Saturday, March 30, 2002

Resilience hallmark of Final Four

Tourney's tough guys have fought adversity

By Mike Lopresti
Gannett News Service

        ATLANTA — This is the Final Four of tough guys.

Maryland star Juan Dixon and coach Gary Williams.
(AP photo)
| ZOOM |
        Indiana's Tom Coverdale intends to play through an ankle injury, ignoring whatever pain. Just as Kansas' Kirk Hinrich did the second round.

        Oklahoma coach Kelvin Sampson talked Friday of a childhood of hard hours spent going along to his father's four jobs — every summer day given to selling insurance and encyclopedias and working the tobacco market.

        “I just remember how hot it was,” he said, “and how thick the dust was.”

        Then there is Maryland. Then there is Juan Dixon.

        On his left arm is a tattoo. “Nita and Phil.” The father and mother whose lives were devoured by drugs. They died from the AIDS that using dirty needles gave them — 16 months apart when Dixon was a high school student, seeking escape on the basketball court.

        Over his heart is the likeness of his mother. He brushes his hand across it before every free throw.

        And on his right bicep is the message of his life. “Only the strong survive.”

        What else to say, when being a teen-ager meant finding your parents' heroin needles and hustling them to the trash to get them out of sight?

        “I guess,” he said Friday, “I'm a good story.”

        Good? Good? He will graduate this summer, getting the degree he promised he would get, long before there was ever hint of a Final Four.

        Today, he will take the floor as the heart and soul of the Terrapins. An unyielding senior who has seen so much in 23 years.

        “I think that has a lot to do,” Jayhawks coach Roy Williams said, “with how difficult he is to handle on the court.”

        This is the place where college basketball's survivors come to play. And so it seems the perfect farewell for the Maryland leader — who wears No.3 because his older brother wore No.3, and it was his brother who helped raise him and save him.

        “A lot of people wrote me off,” Dixon said. “My parents dying made me stronger mentally. I think I do have an edge when I step on the court because you've always got to believe in yourself. I always believed, I never gave up.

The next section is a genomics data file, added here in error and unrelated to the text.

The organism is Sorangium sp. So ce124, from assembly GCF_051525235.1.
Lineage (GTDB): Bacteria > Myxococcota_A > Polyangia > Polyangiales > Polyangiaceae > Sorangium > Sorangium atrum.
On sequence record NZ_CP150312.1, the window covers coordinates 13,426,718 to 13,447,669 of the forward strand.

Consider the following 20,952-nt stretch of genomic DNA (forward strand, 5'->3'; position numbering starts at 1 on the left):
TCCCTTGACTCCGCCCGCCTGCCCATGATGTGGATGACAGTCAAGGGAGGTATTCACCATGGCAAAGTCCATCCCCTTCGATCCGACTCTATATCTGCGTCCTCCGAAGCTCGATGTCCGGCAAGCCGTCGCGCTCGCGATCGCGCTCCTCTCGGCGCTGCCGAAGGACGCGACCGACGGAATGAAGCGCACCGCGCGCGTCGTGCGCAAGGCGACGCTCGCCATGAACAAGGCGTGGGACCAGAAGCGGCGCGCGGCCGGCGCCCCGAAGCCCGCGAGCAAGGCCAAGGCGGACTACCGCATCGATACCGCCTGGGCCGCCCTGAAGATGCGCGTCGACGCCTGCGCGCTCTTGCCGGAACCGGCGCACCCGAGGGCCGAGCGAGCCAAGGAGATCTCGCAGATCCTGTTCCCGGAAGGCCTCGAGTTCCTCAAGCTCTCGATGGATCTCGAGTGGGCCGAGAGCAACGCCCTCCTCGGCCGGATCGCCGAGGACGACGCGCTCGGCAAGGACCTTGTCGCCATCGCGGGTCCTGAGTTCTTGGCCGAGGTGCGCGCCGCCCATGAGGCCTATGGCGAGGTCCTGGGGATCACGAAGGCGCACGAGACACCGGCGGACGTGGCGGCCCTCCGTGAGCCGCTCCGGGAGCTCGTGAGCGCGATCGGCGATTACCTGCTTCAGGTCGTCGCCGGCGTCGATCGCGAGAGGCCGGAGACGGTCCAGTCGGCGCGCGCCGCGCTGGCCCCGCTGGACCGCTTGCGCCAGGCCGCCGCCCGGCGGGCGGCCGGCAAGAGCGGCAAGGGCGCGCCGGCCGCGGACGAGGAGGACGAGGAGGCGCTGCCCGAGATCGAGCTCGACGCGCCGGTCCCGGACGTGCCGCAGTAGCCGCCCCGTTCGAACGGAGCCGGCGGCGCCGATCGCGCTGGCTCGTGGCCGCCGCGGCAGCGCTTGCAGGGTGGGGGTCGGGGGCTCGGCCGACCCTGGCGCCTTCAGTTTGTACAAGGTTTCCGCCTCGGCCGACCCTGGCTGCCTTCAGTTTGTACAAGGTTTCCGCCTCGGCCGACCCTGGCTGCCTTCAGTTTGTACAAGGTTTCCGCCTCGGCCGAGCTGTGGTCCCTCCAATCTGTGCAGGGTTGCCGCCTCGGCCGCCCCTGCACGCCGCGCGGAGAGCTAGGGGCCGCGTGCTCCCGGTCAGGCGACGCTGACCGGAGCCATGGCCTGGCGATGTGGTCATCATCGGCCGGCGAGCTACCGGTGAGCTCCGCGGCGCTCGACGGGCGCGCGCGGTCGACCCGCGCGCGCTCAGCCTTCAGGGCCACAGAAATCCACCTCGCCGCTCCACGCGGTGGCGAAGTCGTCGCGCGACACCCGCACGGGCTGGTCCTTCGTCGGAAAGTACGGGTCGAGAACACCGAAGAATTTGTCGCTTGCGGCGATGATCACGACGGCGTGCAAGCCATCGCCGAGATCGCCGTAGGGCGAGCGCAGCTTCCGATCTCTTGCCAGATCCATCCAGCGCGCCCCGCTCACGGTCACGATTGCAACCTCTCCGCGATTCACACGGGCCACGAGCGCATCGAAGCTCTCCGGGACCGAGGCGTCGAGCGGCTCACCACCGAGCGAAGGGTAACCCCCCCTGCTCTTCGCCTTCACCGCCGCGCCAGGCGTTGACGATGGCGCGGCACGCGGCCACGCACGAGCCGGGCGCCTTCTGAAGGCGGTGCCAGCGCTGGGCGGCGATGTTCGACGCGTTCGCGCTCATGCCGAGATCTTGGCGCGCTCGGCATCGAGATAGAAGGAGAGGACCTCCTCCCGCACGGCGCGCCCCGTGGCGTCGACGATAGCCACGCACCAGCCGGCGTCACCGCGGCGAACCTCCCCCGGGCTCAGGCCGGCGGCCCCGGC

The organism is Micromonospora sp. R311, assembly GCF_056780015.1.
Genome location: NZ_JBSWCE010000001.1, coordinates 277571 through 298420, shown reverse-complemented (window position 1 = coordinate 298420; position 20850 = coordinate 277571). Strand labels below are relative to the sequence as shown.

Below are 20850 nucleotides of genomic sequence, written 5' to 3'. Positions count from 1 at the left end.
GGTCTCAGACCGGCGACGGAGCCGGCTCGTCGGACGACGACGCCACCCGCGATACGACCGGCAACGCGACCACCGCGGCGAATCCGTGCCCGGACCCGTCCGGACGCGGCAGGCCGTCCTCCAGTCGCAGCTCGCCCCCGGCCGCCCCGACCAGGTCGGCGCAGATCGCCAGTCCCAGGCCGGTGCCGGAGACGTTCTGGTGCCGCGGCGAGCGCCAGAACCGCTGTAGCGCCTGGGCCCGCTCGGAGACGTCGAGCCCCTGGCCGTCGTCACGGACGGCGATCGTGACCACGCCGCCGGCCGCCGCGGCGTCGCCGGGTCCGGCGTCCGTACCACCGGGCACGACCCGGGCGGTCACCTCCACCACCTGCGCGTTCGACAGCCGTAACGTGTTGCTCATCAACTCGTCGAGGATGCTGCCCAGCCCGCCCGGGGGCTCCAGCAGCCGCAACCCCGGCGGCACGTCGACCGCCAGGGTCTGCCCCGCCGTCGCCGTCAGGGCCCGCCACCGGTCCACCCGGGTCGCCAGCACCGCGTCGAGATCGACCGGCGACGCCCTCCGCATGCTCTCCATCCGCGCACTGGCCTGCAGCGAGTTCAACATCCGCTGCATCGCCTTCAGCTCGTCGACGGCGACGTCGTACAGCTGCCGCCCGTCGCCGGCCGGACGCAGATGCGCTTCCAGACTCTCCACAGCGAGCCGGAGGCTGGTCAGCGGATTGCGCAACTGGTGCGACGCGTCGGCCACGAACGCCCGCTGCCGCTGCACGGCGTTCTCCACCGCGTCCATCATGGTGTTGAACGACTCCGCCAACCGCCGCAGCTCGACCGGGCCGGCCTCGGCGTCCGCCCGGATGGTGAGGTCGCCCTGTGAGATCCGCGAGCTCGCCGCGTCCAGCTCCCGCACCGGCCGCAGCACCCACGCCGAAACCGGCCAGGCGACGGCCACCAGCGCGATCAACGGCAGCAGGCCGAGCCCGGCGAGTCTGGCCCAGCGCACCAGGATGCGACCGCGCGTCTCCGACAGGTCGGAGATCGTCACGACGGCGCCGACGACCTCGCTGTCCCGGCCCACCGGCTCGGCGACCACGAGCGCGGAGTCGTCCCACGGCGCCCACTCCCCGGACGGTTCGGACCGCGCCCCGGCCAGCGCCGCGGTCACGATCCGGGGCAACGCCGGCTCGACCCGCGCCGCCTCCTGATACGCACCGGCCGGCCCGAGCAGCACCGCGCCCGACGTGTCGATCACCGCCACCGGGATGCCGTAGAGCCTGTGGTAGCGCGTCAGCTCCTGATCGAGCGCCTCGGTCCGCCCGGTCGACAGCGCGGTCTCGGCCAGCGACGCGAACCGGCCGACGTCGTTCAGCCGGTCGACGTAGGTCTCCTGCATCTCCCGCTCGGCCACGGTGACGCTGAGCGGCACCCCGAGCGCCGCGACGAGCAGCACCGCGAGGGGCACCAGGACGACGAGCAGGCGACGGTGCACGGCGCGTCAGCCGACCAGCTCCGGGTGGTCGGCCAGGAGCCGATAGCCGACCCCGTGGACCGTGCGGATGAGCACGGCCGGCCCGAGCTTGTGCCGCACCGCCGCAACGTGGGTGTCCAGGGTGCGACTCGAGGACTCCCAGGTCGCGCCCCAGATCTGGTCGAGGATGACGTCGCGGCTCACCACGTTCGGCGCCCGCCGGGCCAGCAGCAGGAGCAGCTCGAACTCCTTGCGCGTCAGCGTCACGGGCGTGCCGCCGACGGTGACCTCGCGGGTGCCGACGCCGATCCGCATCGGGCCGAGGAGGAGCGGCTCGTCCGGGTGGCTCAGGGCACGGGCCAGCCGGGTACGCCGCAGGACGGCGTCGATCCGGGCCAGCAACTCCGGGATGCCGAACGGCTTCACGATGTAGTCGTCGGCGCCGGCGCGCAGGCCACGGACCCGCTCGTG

“I've come a long way since I first got here. Unfortunately, my parents weren't here to see me grow as a person.”

        But coach Gary Williams was.

        “He had an older brother and some other people that helped him. But it's still the individual who has to make the decisions,” Williams said. “That's part of why Juan is so good, because he's never satisfied. I think he set some goals that he keeps to himself.”

        It is, then, time for the resilient ones.

        Coverdale said if the decision is left to him, he will play no matter what the ankle feels like, because he has dreamed of this moment his whole life.

        “To keep him out,” said Indiana coach Mike Davis, “I think he has to be broken.”

        Oklahoma will come with the fire installed by Sampson, who knows a thing or two about hard knocks.

        “Our practices are probably one of the most brutal in America,” said forward Aaron McGhee. “There's no out of bounds. There's a big plastic bubble they put on the rim every day. There's no possible way the ball can go in. It's kind of like a war down there. There are bodies flying everywhere.”

        Kansas will bring its own grit, typified not only by Hinrich but the coach, who mentioned Friday how much he wants the championship.

        “As much,” Roy Williams said, “as I want to breathe.”

        And Maryland will be there with Dixon.

        “I have had a long journey,” he said, maybe the toughest guy in a Final Four loaded with them.


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